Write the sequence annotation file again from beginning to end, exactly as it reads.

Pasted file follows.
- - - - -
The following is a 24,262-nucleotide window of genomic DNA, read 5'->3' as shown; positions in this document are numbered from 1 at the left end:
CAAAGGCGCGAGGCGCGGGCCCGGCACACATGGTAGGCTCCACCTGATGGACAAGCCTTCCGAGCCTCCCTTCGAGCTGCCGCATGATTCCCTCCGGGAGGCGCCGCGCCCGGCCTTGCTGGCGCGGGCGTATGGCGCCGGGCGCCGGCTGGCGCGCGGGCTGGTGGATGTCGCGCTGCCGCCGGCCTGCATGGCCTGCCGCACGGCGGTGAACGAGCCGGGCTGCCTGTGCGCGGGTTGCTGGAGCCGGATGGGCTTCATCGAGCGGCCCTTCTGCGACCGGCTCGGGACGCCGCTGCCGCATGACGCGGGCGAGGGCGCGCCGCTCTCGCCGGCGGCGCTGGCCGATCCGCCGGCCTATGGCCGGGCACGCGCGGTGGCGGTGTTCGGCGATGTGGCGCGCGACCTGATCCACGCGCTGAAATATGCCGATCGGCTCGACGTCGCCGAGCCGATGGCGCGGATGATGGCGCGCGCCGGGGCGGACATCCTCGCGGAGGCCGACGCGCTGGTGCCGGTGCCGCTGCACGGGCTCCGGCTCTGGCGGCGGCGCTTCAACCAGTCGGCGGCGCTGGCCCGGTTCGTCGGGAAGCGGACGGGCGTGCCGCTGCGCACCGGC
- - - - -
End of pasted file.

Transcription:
The following is a 24,262-nucleotide window of genomic DNA, read 5'->3' as shown; positions in this document are numbered from 1 at the left end:
CAAAGGCGCGAGGCGCGGGCCCGGCACACATGGTAGGCTCCACCTGATGGACAAGCCTTCCGAGCCTCCCTTCGAGCTGCCGCATGATTCCCTCCGGGAGGCGCCGCGCCCGGCCTTGCTGGCGCGGGCGTATGGCGCCGGGCGCCGGCTGGCGCGCGGGCTGGTGGATGTCGCGCTGCCGCCGGCCTGCATGGCCTGCCGCACGGCGGTGAACGAGCCGGGCTGCCTGTGCGCGGGTTGCTGGAGCCGGATGGGCTTCATCGAGCGGCCCTTCTGCGACCGGCTCGGGACGCCGCTGCCGCATGACGCGGGCGAGGGCGCGCCGCTCTCGCCGGCGGCGCTGGCCGATCCGCCGGCCTATGGCCGGGCACGCGCGGTGGCGGTGTTCGGCGATGTGGCGCGCGACCTGATCCACGCGCTGAAATATGCCGATCGGCTCGACGTCGCCGAGCCGATGGCGCGGATGATGGCGCGCGCCGGGGCGGACATCCTCGCGGAGGCCGACGCGCTGGTGCCGGTGCCGCTGCACGGGCTCCGGCTCTGGCGGCGGCGCTTCAACCAGTCGGCGGCGCTGGCCCGGTTCGTCGGGAAGCGGACGGGCGTGCCGCTGCGCACCGGC